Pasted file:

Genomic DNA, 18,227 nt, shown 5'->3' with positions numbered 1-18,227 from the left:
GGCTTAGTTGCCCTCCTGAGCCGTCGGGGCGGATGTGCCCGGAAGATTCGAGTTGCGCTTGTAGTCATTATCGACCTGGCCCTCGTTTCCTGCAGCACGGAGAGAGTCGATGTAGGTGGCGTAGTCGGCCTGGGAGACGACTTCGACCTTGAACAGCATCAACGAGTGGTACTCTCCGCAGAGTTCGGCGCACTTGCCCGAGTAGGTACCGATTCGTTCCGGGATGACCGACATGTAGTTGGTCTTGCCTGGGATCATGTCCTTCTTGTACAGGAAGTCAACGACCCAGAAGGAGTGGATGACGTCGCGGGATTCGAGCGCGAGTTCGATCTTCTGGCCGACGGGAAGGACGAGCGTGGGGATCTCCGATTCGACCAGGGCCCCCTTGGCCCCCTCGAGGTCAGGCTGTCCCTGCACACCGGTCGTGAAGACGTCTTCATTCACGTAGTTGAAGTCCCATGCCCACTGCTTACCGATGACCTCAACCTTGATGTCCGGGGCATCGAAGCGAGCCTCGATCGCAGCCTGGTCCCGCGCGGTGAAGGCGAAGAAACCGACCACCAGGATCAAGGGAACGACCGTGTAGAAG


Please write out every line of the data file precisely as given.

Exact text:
Genomic DNA, 18,227 nt, shown 5'->3' with positions numbered 1-18,227 from the left:
GGCTTAGTTGCCCTCCTGAGCCGTCGGGGCGGATGTGCCCGGAAGATTCGAGTTGCGCTTGTAGTCATTATCGACCTGGCCCTCGTTTCCTGCAGCACGGAGAGAGTCGATGTAGGTGGCGTAGTCGGCCTGGGAGACGACTTCGACCTTGAACAGCATCAACGAGTGGTACTCTCCGCAGAGTTCGGCGCACTTGCCCGAGTAGGTACCGATTCGTTCCGGGATGACCGACATGTAGTTGGTCTTGCCTGGGATCATGTCCTTCTTGTACAGGAAGTCAACGACCCAGAAGGAGTGGATGACGTCGCGGGATTCGAGCGCGAGTTCGATCTTCTGGCCGACGGGAAGGACGAGCGTGGGGATCTCCGATTCGACCAGGGCCCCCTTGGCCCCCTCGAGGTCAGGCTGTCCCTGCACACCGGTCGTGAAGACGTCTTCATTCACGTAGTTGAAGTCCCATGCCCACTGCTTACCGATGACCTCAACCTTGATGTCCGGGGCATCGAAGCGAGCCTCGATCGCAGCCTGGTCCCGCGCGGTGAAGGCGAAGAAACCGACCACCAGGATCAAGGGAACGACCGTGTAGAAG